European Parliament debates employee consultation measures

At its plenary session of 16 January 1997, the European Parliament debated the future of the European Company Statute and adopted a revised draft of the Transfer of Undertakings Directive

At its plenary session of 13-17 January 1997, the European Parliament debated two important measures relating to employee consultation in European companies. After the European Works Councils (EWCs) Directive was passed in 1994, the Commission published a Communication on the future of employee consultation in November 1995, in order to revive a legislative issue which has been under discussion in various forms for over 15 years. Its aim was to explore whether the model used for determining the structure and operation of EWCs could be used in a wider context as a basis for making progress with the long-delayed European Company Statute.

The debate in the European Parliament was based on a report by Winifried Menrad (Germany, European People's Party), in which he expressed his support for the Commission's efforts to try and resolve the current debate on worker participation in European companies in the context of a new European Company Statute. In the debate, he also underlined his hopes that provisions for further workers' participation would be flexible enough to permit the establishment of procedure and participation rules, and welcomed the involvement of experts in the consultation process. Support for a new legislative instrument to ensure worker representation in European companies was echoed by a majority of MEP s, including many from the UK who claimed that EWCs were now supported by an increasing number of British companies.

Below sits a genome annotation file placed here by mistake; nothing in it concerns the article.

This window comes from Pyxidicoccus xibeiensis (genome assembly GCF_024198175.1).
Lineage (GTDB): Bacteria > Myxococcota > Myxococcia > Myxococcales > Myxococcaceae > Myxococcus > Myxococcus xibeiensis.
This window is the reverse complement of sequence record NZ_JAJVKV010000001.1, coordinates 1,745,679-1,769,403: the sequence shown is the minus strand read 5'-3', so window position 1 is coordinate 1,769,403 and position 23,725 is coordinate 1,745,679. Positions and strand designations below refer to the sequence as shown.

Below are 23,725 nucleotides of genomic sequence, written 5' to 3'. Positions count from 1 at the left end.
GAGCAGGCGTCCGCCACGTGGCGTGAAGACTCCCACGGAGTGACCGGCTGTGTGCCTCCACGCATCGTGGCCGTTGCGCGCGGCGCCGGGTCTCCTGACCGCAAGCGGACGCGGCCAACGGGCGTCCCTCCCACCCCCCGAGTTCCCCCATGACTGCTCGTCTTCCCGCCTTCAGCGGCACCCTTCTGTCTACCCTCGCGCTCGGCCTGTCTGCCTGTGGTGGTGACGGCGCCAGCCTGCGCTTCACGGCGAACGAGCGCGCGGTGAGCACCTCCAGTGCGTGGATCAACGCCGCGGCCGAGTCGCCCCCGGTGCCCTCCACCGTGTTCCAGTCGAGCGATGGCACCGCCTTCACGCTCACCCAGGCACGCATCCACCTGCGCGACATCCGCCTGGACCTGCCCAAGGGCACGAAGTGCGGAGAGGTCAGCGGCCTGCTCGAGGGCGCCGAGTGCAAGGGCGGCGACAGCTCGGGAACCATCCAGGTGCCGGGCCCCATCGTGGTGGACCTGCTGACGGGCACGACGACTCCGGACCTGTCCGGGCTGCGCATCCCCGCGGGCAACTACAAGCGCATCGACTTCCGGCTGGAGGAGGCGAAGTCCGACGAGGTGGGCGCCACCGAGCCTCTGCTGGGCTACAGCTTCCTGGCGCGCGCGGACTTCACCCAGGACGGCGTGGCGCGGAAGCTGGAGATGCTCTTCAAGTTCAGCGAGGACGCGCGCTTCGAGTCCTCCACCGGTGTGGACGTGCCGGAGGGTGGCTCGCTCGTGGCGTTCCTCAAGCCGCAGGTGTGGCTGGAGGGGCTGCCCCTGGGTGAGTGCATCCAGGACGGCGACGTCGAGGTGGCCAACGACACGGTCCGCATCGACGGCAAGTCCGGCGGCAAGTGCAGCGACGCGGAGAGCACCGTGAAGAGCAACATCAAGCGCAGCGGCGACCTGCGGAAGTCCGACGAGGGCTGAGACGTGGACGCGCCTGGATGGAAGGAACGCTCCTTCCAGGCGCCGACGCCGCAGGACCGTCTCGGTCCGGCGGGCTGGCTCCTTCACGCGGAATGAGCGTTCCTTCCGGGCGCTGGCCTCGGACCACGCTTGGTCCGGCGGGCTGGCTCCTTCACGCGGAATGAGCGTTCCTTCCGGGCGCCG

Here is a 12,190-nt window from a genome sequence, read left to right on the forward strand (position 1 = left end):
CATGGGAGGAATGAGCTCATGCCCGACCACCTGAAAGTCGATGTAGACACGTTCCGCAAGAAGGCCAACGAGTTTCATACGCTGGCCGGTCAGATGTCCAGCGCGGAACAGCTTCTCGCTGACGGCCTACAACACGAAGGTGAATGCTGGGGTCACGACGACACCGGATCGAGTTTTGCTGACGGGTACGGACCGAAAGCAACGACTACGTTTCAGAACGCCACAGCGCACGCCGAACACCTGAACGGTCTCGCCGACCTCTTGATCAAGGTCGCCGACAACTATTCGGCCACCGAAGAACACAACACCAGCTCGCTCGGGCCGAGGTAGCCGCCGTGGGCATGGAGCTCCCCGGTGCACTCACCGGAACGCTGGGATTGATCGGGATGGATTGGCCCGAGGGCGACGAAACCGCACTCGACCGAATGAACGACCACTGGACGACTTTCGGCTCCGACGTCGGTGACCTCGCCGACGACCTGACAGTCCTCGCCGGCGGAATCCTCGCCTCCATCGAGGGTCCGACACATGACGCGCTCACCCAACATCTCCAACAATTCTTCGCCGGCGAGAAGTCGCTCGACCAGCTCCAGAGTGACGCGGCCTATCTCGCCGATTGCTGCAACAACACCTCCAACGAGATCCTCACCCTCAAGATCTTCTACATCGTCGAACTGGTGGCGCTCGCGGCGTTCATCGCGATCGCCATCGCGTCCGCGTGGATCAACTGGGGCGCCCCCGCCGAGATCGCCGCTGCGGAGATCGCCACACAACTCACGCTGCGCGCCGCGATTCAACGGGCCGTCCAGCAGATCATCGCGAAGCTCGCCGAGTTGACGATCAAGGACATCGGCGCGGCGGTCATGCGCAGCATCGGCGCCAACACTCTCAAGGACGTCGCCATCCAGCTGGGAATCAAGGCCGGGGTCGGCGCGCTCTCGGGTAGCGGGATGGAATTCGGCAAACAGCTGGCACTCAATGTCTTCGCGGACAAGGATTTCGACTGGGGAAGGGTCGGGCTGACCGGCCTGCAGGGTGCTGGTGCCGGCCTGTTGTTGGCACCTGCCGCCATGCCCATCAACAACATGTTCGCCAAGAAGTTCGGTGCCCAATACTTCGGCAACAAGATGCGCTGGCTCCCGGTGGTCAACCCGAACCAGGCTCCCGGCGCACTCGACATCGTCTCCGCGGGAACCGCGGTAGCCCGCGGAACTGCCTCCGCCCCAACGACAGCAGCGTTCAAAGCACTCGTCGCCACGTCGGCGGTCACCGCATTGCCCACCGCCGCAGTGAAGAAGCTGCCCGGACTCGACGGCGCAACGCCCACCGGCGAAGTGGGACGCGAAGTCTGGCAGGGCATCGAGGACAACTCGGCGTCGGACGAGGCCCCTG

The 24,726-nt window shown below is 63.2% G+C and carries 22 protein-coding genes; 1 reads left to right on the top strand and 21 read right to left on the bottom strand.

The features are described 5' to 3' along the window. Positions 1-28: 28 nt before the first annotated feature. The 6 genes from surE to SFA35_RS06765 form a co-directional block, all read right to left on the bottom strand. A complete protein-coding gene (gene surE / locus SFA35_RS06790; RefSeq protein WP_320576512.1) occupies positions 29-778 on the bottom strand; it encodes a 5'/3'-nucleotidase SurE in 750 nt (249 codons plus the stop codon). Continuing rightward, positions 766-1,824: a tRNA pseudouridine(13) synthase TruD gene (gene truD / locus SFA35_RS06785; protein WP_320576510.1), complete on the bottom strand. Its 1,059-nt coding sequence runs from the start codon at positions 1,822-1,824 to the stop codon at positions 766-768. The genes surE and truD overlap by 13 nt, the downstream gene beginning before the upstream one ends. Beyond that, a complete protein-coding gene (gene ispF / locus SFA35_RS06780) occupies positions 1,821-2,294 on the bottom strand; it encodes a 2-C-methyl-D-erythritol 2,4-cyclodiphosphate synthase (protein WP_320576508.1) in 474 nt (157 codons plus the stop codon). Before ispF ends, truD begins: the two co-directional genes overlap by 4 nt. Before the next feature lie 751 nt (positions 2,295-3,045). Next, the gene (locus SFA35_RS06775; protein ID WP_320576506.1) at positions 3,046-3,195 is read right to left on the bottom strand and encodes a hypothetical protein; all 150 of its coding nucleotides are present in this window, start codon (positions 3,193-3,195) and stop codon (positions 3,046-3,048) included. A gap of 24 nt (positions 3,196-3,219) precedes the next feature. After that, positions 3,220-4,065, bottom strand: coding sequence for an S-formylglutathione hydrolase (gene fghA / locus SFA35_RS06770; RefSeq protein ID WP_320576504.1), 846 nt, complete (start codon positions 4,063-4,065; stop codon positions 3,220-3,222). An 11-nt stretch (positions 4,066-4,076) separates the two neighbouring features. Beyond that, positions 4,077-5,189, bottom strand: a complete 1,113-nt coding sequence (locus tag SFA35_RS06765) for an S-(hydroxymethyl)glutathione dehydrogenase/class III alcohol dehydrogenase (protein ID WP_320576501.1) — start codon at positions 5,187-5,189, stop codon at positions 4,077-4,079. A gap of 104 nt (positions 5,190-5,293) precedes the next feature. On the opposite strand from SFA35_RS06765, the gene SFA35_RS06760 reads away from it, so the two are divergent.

Replying for the Commission, Padraig Flynn explained that the Commission's approach was to embark on a consultative exercise with a view to breaking the deadlock over the European Company Statute. He reminded MEPs of the recent establishment of a high-level group of independent experts, chaired by Etienne D'Avignon, which looks at the issue of employee participation. He reiterated that the Commission Communication supports the idea of a general European legal framework for worker consultation at a national level to support the EWCs Directive, and pressed for urgency, with economies converging as Economic and Monetary Union (EMU) was coming into force, as well as the need to ensure flexibility. To this end, he would, in the next few months, present the Commission with a proposal to initiate the procedure for consultation with the social partners at European level. Mr Flynn expressed his hope that the social partners would be willing to identify the content of rules which should apply in this area and how these should be implemented.

The second debate concerned Commission proposals to amend the 1977 Transfer of Undertakings Directive. While there is general agreement that some of its provisions are now outdated, the Commission's initial proposals for revision, published in September 1994, were rejected by the European Parliament and the European trade union movement, as they were seen to restrict the protection enjoyed by certain workers in the event of a transfer. After two years of deadlock, the Commission agreed to withdraw these aspects of the proposal, and the plenary session of the European Parliament approved the revised draft with a number of amendments. However, as the proposal is being considered under the "consultation procedure", the Council of Ministers is not bound to accept these amendments.

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